India v Netherlands, Paarl, Tuesday, 12 February, 1000 GMT
Ganguly's India enjoyed plenty of success in 2002
India's struggling batsmen will have the perfect opportunity to rediscover their form in their opening World Cup Group A match against the Netherlands.
Despite possessing the best batting line-up in the tournament, their preparations for cricket's showpiece have been nothing short of disastrous.
They were twice dismissed for 108 during their 5-2 one-day series defeat against New Zealand last month.
And their confidence suffered a further set-back with a humiliating 32-run defeat to provincial side KwaZulu-Natal last Thursday.
Captain Sourav Ganguly realises his side need to rediscover top form - and fast.
"We all have to fire," he said. "Every game is important."
Prior to their tour to New Zealand, the Indians had enjoyed a prosperous 2002.
They famously chased a mammoth 326 to claim the Nat West triangular series final against England and shared the ICC Champions Trophy with hosts Sri Lanka in September.
"As a team we have to look at the positives, the good things we have done last year," said Ganguly. "New Zealand has been our only poor performance."
"I am confident we will be back to our best in the World Cup."
The greatest concern for Indian fans has been Sachin Tendulkar's sudden loss of form.
The 'Little Master' recorded only two runs in three innings in New Zealand after missing the previous 11 matches through injury.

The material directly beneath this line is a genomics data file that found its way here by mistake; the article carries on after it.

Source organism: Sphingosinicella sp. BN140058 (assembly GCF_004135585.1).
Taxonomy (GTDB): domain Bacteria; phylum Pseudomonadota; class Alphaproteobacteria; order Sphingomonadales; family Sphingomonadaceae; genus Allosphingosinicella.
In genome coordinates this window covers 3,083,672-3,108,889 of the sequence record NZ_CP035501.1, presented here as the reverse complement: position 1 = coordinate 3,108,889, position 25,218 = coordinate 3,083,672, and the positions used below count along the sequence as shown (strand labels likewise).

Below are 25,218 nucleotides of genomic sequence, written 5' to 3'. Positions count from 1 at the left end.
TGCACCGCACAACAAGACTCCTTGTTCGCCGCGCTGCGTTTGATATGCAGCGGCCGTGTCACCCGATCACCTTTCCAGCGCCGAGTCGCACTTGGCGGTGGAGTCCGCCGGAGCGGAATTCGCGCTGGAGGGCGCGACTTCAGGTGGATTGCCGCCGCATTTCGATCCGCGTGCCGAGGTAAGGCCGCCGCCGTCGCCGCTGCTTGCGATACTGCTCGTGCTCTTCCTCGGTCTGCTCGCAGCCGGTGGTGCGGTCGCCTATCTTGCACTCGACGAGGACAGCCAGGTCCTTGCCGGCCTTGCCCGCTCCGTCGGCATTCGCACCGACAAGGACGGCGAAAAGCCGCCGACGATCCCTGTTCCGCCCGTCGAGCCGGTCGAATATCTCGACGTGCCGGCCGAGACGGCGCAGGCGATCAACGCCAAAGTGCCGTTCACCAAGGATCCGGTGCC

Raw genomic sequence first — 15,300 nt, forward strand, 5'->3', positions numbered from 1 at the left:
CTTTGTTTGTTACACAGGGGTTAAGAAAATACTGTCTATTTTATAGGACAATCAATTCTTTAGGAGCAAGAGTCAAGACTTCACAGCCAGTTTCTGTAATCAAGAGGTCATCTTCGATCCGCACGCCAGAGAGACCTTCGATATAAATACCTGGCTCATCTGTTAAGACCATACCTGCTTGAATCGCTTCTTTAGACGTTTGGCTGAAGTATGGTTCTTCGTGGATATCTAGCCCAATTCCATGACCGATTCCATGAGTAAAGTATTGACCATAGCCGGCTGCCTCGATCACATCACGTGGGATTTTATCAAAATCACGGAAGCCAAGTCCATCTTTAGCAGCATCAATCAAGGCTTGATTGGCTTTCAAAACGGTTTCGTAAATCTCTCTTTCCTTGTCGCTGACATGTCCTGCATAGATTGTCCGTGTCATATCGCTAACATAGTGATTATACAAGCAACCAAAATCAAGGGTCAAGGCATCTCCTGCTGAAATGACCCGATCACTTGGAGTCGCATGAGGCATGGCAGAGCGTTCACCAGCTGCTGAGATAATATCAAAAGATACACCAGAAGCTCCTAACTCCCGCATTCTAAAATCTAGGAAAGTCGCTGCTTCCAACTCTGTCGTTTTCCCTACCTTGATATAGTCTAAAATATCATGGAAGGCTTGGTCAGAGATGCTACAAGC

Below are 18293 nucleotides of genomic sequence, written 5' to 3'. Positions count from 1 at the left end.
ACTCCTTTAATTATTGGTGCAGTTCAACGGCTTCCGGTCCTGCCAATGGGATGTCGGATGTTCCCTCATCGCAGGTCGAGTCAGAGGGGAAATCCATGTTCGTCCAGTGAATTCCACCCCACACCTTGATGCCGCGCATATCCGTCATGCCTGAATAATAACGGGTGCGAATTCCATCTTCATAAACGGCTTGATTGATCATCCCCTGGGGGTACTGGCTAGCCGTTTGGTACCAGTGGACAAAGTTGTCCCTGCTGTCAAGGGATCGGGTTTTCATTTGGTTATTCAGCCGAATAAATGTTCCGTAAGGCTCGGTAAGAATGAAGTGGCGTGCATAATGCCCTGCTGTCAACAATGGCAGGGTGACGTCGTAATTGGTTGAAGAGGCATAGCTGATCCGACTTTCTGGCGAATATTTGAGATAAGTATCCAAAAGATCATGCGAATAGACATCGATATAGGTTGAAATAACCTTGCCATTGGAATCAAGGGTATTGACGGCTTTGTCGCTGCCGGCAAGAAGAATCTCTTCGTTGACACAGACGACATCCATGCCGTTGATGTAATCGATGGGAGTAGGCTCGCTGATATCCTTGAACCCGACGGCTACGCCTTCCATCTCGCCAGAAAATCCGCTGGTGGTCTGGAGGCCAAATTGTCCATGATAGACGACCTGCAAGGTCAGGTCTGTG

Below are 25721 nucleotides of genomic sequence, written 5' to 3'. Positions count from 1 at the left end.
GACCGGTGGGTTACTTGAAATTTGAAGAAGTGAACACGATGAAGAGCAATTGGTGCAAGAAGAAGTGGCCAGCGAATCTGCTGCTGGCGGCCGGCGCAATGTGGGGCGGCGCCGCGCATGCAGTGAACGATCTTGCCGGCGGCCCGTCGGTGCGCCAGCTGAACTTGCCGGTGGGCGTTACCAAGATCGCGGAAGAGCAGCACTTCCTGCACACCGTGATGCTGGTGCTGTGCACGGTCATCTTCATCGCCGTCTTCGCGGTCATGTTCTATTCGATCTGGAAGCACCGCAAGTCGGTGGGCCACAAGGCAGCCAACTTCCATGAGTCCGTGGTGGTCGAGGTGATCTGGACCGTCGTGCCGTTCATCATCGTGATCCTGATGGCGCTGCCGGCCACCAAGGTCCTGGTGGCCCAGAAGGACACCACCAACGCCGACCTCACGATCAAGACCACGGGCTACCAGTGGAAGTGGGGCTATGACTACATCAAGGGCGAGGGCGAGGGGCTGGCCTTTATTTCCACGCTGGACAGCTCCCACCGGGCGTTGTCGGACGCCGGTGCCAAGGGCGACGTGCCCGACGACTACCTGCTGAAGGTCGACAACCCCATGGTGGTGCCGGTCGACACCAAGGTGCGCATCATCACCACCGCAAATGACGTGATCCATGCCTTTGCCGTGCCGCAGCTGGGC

Sachin Tendulkar factfile
One-day runs: 11,546
World Cup matches: 22
World Cup runs: 1,059
World Cup average: 58.83
Tendulkar has also been at the centre of a furious debate about whether he should be restored to open the innings.
The man who replaced him at the top of the order, Virender Sehwag, has been the only batsman to score runs for India recently.
Critics have argued Ganguly should make way for Tendulkar, who has been batting at four, to open with Sehwag.
"We have spoken a lot about the batting order and have decided to have Sachin at three," Ganguly revealed.
Although the pressure is on the Indians, Dutch captain Roland Lefebvre remains realistic about his side's hopes.
"It is going to be extremely difficult," said the all-rounder.
"We don't want to be annihilated by the top countries. We want to go home with a win, hopefully against Namibia, which is the closest we can get to."